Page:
As is clear from FIGS. 8A and 8B, when the shielding gate 4-2 is negatively biased, the potential of the area corresponding to the sheilding gate 4-2, indicated by the dashed line, rises to the level indicated by the solid line. As a result, the potential of the area P also rises. Even if a gate pulse is applied to the control gate region containing a small number of photocarriers generated upon illumination with dim light, there is little likelihood that current will flow between the drain and source. Obviously, the reverse phenomenon will occur if the shielding gate is positively biased.

It is therefore concluded that by changing the voltage of the power source shown 33 in FIGS. 1 to 4 and 7, the amount the output voltage with respect to changes in the intensity of incident light, termed the "gamma" of the output voltage with respect to light intensity, can be varied.

The present inventors have measured the ratio of output voltage to light intensity by switching the voltage from the power source 33 between -5 and -2 volts while the capacitance 31 and resistance 32 were held constant. The results were 0.96 at -5 V and 0.50 at -2 V. Apparently, the value of gamma depends on the bias voltage applied to the shielding gate. Therefore, desired values of gamma can be obtained by adjusting the power source 33.

FIG. 9 shows a family of light intensity vs. output current curves for three different settings of the variable resistor 32 shown in FIGS. 1 to 4 and 7. FIG. 10 shows a family of light intensity vs. output current curves for four different settings of the variable capacitor 31 also shown in FIGS. 1 to 4 and 7. In obtaining the data of FIG. 9, the capacitor 31 and power source 33 were fixed to constant values. In obtaining the data of FIG. 10, the resistor 32 and the output of the power source 33 were held at constant values.

FIG. 9 shows that as the resistance is increased, the response to weaker light is improved. Therefore, the best picture quality can be obtained irrespective of the intensity of incident light by adjusting the resistor 33 according to the imaged scene. FIG. 10 shows that as the capacitance is increased, the dynamic range is expanded. Therefore, a desired dynamic range can be obtained by properly controlling the capacitor 31.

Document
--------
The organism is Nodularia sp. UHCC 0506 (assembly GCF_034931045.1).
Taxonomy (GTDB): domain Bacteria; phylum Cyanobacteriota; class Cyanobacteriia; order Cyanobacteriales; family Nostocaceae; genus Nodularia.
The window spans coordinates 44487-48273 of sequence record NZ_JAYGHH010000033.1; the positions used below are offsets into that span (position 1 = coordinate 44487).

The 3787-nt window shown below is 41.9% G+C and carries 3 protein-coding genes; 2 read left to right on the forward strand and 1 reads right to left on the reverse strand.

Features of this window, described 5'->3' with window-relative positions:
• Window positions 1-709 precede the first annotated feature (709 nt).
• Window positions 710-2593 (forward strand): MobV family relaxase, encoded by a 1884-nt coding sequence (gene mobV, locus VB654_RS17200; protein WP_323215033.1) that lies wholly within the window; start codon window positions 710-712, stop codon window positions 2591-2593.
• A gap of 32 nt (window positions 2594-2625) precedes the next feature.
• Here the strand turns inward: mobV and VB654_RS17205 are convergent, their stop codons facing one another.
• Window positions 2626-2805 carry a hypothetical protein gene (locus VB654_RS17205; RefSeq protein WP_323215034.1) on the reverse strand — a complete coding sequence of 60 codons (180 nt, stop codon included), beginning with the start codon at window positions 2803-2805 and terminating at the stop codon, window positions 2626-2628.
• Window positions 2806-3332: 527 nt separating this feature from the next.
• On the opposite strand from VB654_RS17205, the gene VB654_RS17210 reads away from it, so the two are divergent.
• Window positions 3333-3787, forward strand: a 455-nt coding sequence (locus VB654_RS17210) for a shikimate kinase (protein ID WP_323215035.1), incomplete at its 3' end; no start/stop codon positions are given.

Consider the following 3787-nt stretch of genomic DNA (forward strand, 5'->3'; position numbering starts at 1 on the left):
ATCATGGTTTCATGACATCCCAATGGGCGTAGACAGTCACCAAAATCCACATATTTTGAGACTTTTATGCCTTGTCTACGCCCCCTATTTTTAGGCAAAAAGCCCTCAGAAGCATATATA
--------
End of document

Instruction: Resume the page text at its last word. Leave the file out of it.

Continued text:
These changes in the response to incident light as realized by adjustment of capacitor 31, resistor 32 and power source 33 depend on the change in the potential at the shielding gate region as caused either by external electrical means affecting the shielding gate or by the mechanism of the photocarriers that are generated by the incident light and which enter the shielding gate. Therefore, the three components, the capacitor 31, the resistor 32 and the power source 33, collectively can be used for regulating the potential at the shielding gate.

If desired, all three elements can be adjusted to obtain the best results according to the specific imaged scene. Alternatively, only one or two of these elements may be used. For example, only the adjustable power source 33 may be connected between the shielding gate and ground, or it may be replaced by either the variable capacitor 31 or the variable resistor 32 alone. If desired, one or two of the three elements may be fixed while the remaining element(s) is made variable. For example, the line grounding the shielding gate 4-2 through variable capacitor 31 may be removed, or the capacitor 31 fixed and the shielding gate grounded through the variable resistor 32 and the adjustable power source 33 connected. In still another modification, the variable resistor 32 may be an active device such as an MOS transistor.

FIG. 11A is a plan view of the semiconductor imaging device of the present invention, wherein pixels are arranged one dimensionally. FIG. 11B is an equivalent circuit diagram of this line sensor. Again, the drain, source 1 and shielding gate 4-2 are common to all pixels, and the control gate 4-1 is the only electrical discrete element for each pixel 100. The control gates are connected to respective capacitors (FIG. 11B) which are sequentially selected by the selection circuit 90 by the pulse signal φG.

One important feature of the illustrated embodiment is that a MOS transistor TR1 having the shielding gate 4-2 as a drain (the gate electrode is indicated at 91 and the source at 92) is provided along the length of the line sensor. This resistor performs as an active device and clears the shielding gate region of residual carriers, left after the reading of the video signal, in a direction perpendicular to the longitudinal axis of the line sensor.